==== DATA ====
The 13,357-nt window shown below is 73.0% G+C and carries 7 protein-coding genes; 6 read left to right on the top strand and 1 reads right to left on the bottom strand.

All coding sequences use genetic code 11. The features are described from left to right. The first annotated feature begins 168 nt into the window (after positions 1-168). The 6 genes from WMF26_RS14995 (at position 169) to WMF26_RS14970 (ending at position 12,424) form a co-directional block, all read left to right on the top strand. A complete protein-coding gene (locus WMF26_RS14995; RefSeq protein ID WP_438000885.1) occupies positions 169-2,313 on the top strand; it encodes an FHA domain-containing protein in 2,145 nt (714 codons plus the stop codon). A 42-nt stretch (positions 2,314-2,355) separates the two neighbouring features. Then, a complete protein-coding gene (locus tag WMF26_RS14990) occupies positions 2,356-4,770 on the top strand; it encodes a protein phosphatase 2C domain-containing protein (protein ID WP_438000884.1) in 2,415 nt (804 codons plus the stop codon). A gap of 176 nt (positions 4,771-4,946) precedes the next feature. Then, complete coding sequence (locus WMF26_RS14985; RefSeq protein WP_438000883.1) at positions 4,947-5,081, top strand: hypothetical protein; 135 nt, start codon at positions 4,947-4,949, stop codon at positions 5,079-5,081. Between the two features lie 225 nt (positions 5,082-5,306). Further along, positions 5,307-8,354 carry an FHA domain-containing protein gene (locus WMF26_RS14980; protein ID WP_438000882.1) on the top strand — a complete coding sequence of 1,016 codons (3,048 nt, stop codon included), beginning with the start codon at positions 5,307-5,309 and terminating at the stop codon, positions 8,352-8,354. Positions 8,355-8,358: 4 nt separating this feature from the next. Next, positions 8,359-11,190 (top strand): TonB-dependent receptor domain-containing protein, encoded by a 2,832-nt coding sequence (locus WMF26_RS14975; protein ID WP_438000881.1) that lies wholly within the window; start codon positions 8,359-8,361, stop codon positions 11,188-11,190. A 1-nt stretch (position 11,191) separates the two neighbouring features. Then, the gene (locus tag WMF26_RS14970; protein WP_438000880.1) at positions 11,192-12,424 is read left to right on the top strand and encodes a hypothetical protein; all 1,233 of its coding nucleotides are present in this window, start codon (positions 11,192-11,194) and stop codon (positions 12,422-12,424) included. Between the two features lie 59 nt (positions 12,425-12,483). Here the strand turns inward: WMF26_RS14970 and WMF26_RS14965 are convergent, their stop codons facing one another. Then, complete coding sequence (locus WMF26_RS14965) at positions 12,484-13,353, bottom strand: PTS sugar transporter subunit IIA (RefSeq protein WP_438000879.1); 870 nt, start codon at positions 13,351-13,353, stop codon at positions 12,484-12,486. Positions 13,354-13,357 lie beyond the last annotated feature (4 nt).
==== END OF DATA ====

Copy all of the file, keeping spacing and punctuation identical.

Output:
The 13,357-nt window shown below is 73.0% G+C and carries 7 protein-coding genes; 6 read left to right on the top strand and 1 reads right to left on the bottom strand.

All coding sequences use genetic code 11. The features are described from left to right. The first annotated feature begins 168 nt into the window (after positions 1-168). The 6 genes from WMF26_RS14995 (at position 169) to WMF26_RS14970 (ending at position 12,424) form a co-directional block, all read left to right on the top strand. A complete protein-coding gene (locus WMF26_RS14995; RefSeq protein ID WP_438000885.1) occupies positions 169-2,313 on the top strand; it encodes an FHA domain-containing protein in 2,145 nt (714 codons plus the stop codon). A 42-nt stretch (positions 2,314-2,355) separates the two neighbouring features. Then, a complete protein-coding gene (locus tag WMF26_RS14990) occupies positions 2,356-4,770 on the top strand; it encodes a protein phosphatase 2C domain-containing protein (protein ID WP_438000884.1) in 2,415 nt (804 codons plus the stop codon). A gap of 176 nt (positions 4,771-4,946) precedes the next feature. Then, complete coding sequence (locus WMF26_RS14985; RefSeq protein WP_438000883.1) at positions 4,947-5,081, top strand: hypothetical protein; 135 nt, start codon at positions 4,947-4,949, stop codon at positions 5,079-5,081. Between the two features lie 225 nt (positions 5,082-5,306). Further along, positions 5,307-8,354 carry an FHA domain-containing protein gene (locus WMF26_RS14980; protein ID WP_438000882.1) on the top strand — a complete coding sequence of 1,016 codons (3,048 nt, stop codon included), beginning with the start codon at positions 5,307-5,309 and terminating at the stop codon, positions 8,352-8,354. Positions 8,355-8,358: 4 nt separating this feature from the next. Next, positions 8,359-11,190 (top strand): TonB-dependent receptor domain-containing protein, encoded by a 2,832-nt coding sequence (locus WMF26_RS14975; protein ID WP_438000881.1) that lies wholly within the window; start codon positions 8,359-8,361, stop codon positions 11,188-11,190. A 1-nt stretch (position 11,191) separates the two neighbouring features. Then, the gene (locus tag WMF26_RS14970; protein WP_438000880.1) at positions 11,192-12,424 is read left to right on the top strand and encodes a hypothetical protein; all 1,233 of its coding nucleotides are present in this window, start codon (positions 11,192-11,194) and stop codon (positions 12,422-12,424) included. Between the two features lie 59 nt (positions 12,425-12,483). Here the strand turns inward: WMF26_RS14970 and WMF26_RS14965 are convergent, their stop codons facing one another. Then, complete coding sequence (locus WMF26_RS14965) at positions 12,484-13,353, bottom strand: PTS sugar transporter subunit IIA (RefSeq protein WP_438000879.1); 870 nt, start codon at positions 13,351-13,353, stop codon at positions 12,484-12,486. Positions 13,354-13,357 lie beyond the last annotated feature (4 nt).